Until last night the children heard more than they ever saw of the abuse. Yes, they’d witnessed many small beatings, endless berating and humiliations but never had they seen blood. Buck’s ability to take a throttling and still appear at supper to be physically well, awed the other children, and bruises and welts were easily hidden. Blood frightened the siblings with its messiness—and didn’t Margaret demand cleanliness of them all?

In fact, the children had convinced themselves that Buck did half-deserve what he got. Yet two days previous to the supper beating Fred had seen something new.

Fred looked one last time at his frightened brother and this time went against script. No longer could Fred stomach the fear and maddening behaviors all around him. “Father, Buck and I wanted to go hunting the other day.”

Graham shook his head. What did this have to do with anything? “Fred, I told you both I didn’t want you taking the guns on your own. You’re too young.”

“Yes, Father, but we wanted to anyway. We were going to run away, and we climbed out the window,” Fred said. He glanced at Margaret. His mouth was dry. He licked his lips. “Mama caught us in the barn.”

“Freddie, please!” Margaret begged.

“Mama took Buck’s gun and beat him with it in the stables,” Fred said, his voice quaking. “It gave the horses a fright, and I saw it all from the loft where I’d run to hide.”

“That’s a lie!” Margaret screamed. “I took the gun away from Buck, Graham. I did. I didn’t want them hurting themselves! Yes, I took it, but I never beat Buck. He ran against the gun and cried out—that’s certain but I never . . .”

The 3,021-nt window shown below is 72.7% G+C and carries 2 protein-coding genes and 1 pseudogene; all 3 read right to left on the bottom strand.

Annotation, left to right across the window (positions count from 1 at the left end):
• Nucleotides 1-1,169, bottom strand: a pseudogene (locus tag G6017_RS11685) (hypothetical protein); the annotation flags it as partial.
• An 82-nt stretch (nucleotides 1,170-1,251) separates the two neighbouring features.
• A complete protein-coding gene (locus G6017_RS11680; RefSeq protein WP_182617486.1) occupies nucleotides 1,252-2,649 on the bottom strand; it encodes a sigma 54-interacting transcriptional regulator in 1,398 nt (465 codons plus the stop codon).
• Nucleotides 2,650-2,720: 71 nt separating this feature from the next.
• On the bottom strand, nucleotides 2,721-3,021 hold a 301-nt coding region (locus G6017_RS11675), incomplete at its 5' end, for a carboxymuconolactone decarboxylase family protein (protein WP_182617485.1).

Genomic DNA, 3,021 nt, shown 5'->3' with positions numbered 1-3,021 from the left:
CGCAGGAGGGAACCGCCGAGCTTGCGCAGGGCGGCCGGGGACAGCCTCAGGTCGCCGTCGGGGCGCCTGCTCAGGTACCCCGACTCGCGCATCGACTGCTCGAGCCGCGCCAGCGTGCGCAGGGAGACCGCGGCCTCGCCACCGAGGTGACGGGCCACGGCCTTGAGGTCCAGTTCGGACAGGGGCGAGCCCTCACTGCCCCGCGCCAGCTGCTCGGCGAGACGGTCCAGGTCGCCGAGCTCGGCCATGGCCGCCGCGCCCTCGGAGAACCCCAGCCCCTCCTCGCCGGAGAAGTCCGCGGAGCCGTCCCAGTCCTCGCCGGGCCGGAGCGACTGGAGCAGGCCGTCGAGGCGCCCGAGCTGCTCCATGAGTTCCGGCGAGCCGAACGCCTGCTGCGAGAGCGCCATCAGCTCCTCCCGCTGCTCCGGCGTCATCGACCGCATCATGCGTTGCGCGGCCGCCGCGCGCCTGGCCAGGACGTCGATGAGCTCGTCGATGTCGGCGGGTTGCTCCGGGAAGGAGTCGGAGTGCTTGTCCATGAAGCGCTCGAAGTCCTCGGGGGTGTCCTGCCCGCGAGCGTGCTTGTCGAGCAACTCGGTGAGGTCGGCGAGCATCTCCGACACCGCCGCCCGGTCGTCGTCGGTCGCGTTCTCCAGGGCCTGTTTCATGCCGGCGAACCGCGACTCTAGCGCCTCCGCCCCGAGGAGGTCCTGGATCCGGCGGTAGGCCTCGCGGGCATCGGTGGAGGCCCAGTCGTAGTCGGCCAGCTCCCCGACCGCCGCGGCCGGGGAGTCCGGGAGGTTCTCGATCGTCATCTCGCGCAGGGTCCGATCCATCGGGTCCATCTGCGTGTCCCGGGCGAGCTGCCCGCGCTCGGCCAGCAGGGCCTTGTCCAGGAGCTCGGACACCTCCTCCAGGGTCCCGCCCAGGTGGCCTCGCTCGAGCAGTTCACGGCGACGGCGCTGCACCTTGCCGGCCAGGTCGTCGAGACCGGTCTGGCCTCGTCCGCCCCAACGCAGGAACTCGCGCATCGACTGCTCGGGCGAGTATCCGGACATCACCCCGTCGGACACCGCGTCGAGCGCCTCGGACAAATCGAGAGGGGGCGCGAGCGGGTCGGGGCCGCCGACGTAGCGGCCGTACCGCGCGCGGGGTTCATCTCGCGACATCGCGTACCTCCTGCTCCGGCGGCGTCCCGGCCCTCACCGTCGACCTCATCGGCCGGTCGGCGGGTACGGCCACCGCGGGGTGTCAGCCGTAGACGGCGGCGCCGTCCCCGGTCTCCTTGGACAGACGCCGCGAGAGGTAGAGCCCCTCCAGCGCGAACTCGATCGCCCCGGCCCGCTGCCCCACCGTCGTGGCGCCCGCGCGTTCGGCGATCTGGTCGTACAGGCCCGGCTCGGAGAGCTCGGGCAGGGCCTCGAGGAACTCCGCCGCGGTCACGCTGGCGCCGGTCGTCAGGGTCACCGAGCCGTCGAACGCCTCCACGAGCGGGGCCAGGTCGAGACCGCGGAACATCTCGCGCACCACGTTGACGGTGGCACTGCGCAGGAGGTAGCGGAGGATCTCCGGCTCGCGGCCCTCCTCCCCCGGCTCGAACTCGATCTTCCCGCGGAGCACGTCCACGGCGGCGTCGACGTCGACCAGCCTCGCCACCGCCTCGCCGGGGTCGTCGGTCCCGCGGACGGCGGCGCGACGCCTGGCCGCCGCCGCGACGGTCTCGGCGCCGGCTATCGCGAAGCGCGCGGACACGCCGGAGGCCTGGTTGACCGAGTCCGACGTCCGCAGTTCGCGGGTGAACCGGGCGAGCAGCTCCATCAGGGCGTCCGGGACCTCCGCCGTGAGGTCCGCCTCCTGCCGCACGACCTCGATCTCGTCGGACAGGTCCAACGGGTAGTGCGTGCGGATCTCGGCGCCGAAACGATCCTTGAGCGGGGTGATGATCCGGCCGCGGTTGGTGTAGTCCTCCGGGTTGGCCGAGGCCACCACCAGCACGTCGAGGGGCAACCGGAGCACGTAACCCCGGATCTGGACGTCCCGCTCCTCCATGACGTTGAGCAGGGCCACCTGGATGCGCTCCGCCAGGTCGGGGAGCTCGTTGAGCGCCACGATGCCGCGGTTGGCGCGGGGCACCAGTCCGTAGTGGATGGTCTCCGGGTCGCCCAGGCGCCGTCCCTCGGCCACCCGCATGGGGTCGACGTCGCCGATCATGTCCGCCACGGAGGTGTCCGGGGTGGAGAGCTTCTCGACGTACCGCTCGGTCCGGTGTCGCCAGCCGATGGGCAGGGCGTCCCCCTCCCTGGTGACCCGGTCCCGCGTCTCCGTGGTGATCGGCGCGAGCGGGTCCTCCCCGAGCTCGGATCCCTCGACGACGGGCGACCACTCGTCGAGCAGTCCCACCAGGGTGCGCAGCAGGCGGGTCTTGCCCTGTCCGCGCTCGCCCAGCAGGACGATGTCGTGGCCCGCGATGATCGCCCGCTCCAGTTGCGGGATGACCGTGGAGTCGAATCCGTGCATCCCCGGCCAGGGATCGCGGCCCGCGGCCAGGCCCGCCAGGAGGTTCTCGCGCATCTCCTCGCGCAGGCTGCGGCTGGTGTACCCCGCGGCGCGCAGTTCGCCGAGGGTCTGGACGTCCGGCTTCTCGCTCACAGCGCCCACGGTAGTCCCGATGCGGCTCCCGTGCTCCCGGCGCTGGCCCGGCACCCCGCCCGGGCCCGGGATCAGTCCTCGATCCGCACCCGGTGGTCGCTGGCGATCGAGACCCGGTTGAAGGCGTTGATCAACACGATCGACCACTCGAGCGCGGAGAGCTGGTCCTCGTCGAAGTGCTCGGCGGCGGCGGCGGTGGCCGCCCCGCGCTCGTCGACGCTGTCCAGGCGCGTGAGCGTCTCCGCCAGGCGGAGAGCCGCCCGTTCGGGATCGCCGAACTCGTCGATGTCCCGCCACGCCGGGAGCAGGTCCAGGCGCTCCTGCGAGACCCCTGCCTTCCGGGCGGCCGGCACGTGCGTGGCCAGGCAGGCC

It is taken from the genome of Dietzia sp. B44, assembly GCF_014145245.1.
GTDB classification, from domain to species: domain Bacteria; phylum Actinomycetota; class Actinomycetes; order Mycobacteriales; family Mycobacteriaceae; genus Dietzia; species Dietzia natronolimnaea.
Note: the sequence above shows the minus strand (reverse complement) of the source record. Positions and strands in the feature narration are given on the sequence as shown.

Graham took hold of Buck again solemnly unbuttoning the boy’s shirt—it hung now from his trousers. Old and new marks mingled.

Margaret cried. Fred cried—no wonder Buck hadn’t wanted to wrestle anymore. Graham wiped his eyes. He recognized the signs. They ran in Margaret’s family. Yet despite the doctor’s many aggravations with Margaret he loved her.

There must be another explanation.

Buck read the room—his one talent. The truth hurt him, but so did this exposure. He slipped back into his shirt. In his young mind, in his young heart the only way to get away from all the feelings was to lie.

“Fred is lying, Father,” Buck said. “Mama loves me and does her best. I ran into the gun.”

Graham shook his head. “But, Buck, the other marks.”

“Fred and I wrestle—isn’t that right, Fred?”

Fred’s open, friendly face closed never to open again. “No! Mama hits you too hard! And we’re all afraid she’ll kill Buck one day!” Fred cried, years of pent-up emotion exploding in great sobs.

“LUCRETIA! Call down the children!” Graham ordered.

They came down in single file, reluctantly lining up before their father. Each one lied.

Fred stood alone.

“Now apologize to your mother, Fred,” Graham said.

“No. I won’t.”

Graham waited. He wanted Fred to be wrong and hadn’t Fred made up stories before? “Fred, this is your last chance to tell the truth. Do you understand?”

“Yes, Father.”

Everyone waited breathlessly.

Fred ran at his mother. “You hurt Buck! You don’t love him somehow!”

Graham pulled Fred off Margaret.

“That’s not true!” Buck cried, embracing his mother. “Mama loves me! I’m to blame!”

Margaret sobbed into Buck’s tousled and sandy hair. “Oh, dear boy!”

Graham held Fred by the arm. “Never tell these horrible lies again! How dare you make your mother a monster!” He struck Fred three times with his belt but broke down and sent all the children to their rooms. Buck listened just out of sight.